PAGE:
The Brisbane coal producer said it was looking at a much-improved second half as the benchmark thermal coal prices rose above $US90 a tonne, but its first half was littered with costs and writedowns.
And it warned that the delays at Acland could mean the mine would be mothballed.
It said losses on take-or-pay contracts were $37 million, group redundancies were $10 million and asset writedowns on mining assets were $40 million.
Revenue for the company was $405 million, a fall of 34 per cent on the same period in 2020. Its earnings before interest, tax, depreciation and amortisation (EBITDA) were down 62 per cent to $81 million and its bottom line sank 179 per cent to a loss of $55 million.
It declared a 4 cents a share dividend.
Adding to the delays at Acland were a fall in coal prices and a drop in production because of maintenance at its Bengalla mine.
Chief executive Reinhold Schmidt said it was a tough period for the company but there were signs of a recovery with prices jumping from a low of $US50 a tonne in 2020 to $US90.
“Bengalla continues to perform strongly for the business and , although production was down slightly in the first half due to the dragline shutdown, it was above expectations,” Schmidt said.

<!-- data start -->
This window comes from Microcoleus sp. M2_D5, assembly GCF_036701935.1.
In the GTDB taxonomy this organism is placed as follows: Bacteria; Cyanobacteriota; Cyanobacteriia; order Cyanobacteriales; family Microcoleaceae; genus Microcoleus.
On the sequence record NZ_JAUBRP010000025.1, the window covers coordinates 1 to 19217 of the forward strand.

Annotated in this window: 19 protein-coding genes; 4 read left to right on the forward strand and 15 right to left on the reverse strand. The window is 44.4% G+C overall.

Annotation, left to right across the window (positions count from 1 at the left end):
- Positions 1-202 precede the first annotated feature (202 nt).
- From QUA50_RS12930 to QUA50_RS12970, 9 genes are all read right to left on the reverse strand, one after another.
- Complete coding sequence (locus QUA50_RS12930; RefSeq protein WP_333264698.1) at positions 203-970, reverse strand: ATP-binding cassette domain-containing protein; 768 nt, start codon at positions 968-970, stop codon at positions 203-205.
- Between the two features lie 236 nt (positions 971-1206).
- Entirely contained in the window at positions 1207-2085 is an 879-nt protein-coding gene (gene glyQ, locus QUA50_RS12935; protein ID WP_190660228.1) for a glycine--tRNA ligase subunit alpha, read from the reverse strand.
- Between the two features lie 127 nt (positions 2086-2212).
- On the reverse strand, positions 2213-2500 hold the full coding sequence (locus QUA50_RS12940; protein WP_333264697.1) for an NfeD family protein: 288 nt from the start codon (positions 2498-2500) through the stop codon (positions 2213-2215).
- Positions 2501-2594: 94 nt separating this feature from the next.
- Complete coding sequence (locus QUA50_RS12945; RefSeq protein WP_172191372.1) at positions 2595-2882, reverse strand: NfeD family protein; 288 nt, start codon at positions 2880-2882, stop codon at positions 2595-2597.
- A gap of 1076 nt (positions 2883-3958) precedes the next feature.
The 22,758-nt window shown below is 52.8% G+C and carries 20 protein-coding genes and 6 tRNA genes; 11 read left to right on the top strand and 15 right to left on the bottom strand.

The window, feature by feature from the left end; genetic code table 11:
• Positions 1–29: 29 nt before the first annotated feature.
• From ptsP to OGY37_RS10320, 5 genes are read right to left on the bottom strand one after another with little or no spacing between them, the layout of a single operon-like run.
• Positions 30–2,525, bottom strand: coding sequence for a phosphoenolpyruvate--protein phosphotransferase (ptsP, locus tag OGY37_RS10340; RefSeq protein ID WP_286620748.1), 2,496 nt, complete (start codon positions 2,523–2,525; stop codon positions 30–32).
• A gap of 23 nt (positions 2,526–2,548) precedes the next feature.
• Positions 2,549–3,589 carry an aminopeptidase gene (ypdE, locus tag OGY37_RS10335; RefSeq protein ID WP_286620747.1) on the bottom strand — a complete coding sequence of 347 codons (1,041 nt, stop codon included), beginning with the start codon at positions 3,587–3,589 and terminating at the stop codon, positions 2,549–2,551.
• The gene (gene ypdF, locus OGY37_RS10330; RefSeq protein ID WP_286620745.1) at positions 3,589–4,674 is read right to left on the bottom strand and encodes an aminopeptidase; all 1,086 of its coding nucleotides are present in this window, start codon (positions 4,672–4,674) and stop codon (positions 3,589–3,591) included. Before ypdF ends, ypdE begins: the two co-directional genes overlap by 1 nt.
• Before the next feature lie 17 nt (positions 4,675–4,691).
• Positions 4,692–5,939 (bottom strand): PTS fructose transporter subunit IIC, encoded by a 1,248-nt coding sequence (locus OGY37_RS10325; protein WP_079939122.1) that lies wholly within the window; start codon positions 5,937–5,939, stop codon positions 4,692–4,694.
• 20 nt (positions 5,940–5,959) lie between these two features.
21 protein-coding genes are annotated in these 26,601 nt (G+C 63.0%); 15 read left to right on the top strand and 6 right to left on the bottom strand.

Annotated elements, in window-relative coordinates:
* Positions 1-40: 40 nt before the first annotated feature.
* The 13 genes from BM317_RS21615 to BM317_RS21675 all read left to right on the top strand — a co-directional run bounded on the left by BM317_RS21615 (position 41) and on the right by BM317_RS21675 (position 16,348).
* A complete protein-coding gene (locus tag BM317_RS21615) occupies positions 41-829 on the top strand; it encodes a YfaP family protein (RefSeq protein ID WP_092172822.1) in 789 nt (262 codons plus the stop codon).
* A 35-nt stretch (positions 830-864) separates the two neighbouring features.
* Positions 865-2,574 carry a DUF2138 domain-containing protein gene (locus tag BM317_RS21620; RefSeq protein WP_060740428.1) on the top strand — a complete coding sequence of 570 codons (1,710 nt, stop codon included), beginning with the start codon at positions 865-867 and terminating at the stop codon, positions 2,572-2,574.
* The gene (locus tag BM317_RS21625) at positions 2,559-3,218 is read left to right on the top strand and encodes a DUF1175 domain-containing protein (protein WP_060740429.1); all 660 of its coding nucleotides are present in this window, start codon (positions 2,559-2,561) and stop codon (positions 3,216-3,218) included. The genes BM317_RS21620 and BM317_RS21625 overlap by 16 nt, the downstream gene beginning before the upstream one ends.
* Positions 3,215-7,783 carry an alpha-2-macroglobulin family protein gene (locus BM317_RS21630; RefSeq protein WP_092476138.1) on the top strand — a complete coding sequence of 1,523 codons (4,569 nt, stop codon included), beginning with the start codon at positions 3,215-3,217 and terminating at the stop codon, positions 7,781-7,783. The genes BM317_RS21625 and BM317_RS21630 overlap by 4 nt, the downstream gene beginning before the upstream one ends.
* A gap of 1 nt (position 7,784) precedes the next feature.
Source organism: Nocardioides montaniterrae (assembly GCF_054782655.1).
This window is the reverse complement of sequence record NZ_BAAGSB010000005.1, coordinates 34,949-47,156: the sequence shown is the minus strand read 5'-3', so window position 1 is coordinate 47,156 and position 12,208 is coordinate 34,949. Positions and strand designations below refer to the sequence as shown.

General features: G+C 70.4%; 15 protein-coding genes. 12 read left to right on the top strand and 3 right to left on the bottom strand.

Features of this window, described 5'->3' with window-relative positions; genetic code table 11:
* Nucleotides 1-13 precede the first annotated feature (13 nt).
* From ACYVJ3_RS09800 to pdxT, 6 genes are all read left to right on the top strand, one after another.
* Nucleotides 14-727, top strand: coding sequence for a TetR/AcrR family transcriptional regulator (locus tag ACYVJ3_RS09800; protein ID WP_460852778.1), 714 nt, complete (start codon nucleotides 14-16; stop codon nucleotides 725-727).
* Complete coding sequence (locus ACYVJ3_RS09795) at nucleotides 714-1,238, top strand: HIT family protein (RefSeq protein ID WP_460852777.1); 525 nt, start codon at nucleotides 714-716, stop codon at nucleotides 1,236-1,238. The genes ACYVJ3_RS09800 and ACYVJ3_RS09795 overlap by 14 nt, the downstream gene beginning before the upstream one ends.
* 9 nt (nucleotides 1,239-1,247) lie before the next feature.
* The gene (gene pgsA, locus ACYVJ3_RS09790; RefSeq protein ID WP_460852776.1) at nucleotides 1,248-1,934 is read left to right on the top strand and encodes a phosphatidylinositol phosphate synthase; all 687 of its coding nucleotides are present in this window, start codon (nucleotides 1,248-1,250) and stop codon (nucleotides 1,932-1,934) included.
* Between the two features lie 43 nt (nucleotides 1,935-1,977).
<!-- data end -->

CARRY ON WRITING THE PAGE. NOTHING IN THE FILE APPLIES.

He said the continued uncertainty around approvals for the New Acland expansion was impacting on the broader business.
“Redundancies continue as a result of nearing final stage two coal at New Acland,” he said.
“With the High Court of Australia ordering New Acland back to the Land Court of Queensland in the first quarter of 2022 and the prospect of the project being placed in care and maintenance, a further impairment of the asset has been accounted for in the half year results.”
The State Government has refused to grant approvals for the mine expansion while court action remains.
The company has fought a decade-long fight for the approvals and spent $658,000 on the last election campaign to push their case.
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